Cross clarifies that she wasn't seeking out a public advocacy role for breast cancer, but that when Lifetime called her, "It was just something I couldn't say no to, especially with the writer's strike and having time to do this," Cross said. "It's like, what's the downside? I have to go do this."
Lifetime began gathering signatures and raising awareness about the problem of "drive-through" mastectomies in 1995, with public service announcements from journalist and cancer survivor Linda Ellerbee. It established a Web site, myLifetime.com, where viewers can add their names to the petition to ban the practice.
"Within six months, we had about 17,000 signatures, which at the time, was a fairly significant number," said Meredith Wagner, executive vice president of public affairs for Lifetime.
Wagner explains that the following year, DeLauro introduced the Breast Cancer Patient Protection Act in Congress.
DeLauro said she first heard about "drive-through" mastectomies when Dr. Kristen Zarfos, a Connecticut surgeon, came to her New Haven office in 1996 and asked her for help.
"She said, 'I'm fighting every single day with insurance companies. I can't get them to allow women to stay in the hospital for a period of time so that they can actually recover,' DeLauro said. "And she said, 'Do you think we can do something about it?' and I said, 'Yeah we can do something about it.'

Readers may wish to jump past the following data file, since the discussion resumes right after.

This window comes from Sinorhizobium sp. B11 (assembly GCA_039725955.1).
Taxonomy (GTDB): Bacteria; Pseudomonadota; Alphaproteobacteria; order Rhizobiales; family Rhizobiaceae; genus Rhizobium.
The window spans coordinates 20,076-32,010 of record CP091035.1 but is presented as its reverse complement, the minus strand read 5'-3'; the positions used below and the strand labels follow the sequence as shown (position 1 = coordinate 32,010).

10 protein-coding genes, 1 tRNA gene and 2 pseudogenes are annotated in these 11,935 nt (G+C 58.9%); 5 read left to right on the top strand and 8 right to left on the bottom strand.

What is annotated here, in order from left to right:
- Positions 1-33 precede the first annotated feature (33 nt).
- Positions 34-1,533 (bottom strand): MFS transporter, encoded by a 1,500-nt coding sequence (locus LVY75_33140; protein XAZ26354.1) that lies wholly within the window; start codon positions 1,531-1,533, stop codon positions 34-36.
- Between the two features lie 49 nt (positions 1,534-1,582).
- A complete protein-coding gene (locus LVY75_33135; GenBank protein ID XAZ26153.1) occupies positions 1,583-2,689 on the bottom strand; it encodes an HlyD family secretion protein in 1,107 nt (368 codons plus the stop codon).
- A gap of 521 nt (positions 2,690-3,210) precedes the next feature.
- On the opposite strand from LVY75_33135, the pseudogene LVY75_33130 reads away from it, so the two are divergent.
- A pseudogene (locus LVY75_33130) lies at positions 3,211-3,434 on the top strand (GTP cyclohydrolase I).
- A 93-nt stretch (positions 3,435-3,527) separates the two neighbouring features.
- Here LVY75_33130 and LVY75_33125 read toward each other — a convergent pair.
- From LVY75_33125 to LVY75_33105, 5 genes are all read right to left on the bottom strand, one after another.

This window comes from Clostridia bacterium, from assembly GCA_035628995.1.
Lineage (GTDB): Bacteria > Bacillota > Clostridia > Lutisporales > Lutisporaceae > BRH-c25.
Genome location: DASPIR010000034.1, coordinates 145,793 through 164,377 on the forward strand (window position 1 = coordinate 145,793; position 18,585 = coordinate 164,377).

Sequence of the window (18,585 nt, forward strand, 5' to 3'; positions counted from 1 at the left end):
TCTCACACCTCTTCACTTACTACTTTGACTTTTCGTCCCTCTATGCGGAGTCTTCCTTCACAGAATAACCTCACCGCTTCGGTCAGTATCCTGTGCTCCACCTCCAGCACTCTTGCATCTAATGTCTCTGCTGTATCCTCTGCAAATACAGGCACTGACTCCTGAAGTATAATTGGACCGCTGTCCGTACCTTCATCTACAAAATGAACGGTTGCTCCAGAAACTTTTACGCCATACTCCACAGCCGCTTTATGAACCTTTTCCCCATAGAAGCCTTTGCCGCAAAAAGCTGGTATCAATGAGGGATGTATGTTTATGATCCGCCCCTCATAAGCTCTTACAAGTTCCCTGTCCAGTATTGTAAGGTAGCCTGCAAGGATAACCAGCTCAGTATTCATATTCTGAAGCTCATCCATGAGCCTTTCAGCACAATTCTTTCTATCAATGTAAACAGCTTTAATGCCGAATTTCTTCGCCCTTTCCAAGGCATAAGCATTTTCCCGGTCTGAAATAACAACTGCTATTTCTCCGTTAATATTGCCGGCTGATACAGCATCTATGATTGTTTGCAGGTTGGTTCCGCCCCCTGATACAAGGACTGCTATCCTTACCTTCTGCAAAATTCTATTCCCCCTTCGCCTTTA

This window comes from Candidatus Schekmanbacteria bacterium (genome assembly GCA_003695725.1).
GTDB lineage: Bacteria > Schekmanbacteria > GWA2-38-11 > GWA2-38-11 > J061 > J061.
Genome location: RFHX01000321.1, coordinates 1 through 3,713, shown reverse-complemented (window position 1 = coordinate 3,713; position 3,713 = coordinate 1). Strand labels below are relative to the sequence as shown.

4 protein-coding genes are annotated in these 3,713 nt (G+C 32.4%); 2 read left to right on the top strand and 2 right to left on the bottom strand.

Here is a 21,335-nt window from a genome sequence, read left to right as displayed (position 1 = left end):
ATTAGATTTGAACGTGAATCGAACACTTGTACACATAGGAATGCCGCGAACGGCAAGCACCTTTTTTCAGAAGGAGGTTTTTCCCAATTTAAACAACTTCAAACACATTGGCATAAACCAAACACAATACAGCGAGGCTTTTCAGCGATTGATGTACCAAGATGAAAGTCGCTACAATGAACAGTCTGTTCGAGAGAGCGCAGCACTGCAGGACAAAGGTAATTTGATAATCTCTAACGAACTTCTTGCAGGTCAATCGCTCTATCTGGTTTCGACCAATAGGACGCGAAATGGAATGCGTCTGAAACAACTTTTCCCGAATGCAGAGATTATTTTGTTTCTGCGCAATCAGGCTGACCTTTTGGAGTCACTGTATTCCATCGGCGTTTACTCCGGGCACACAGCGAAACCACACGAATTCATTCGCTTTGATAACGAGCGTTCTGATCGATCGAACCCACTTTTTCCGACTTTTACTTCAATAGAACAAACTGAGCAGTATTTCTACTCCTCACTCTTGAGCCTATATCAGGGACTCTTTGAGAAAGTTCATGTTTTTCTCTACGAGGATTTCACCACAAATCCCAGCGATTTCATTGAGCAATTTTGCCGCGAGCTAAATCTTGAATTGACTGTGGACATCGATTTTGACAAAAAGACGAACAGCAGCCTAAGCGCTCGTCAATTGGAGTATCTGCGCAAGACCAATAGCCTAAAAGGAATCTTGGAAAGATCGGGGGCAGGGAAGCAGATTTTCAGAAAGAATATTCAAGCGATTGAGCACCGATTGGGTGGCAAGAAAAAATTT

Wagner announced that in 12 years, they have collected some 20 million signatures for the online petition.
"We feel a huge responsibility to our viewers; that we have to make this bill a reality," she said.
With continued promotion of the online petition and with Cross' new public service spot airing on Lifetime starting in the coming weeks, lawmakers and Lifetime hope that their message will hit home.
DeLauro intends to use the signatures on the Lifetime's petition to persuade members of Congress who are not yet supporting the bill. "[We can] take those names - because they're aggregated by district - and get them to members of Congress to say, 'These are your folks,'" she said.
DeLauro and Cross are both optimistic that this is the year that progress will be made on this bill.
"This year we have 204 bipartisan co-sponsors. We need 218 and I believe we will get 218 in the next few weeks," DeLauro said. "We make great strides but it's not, we're not there yet."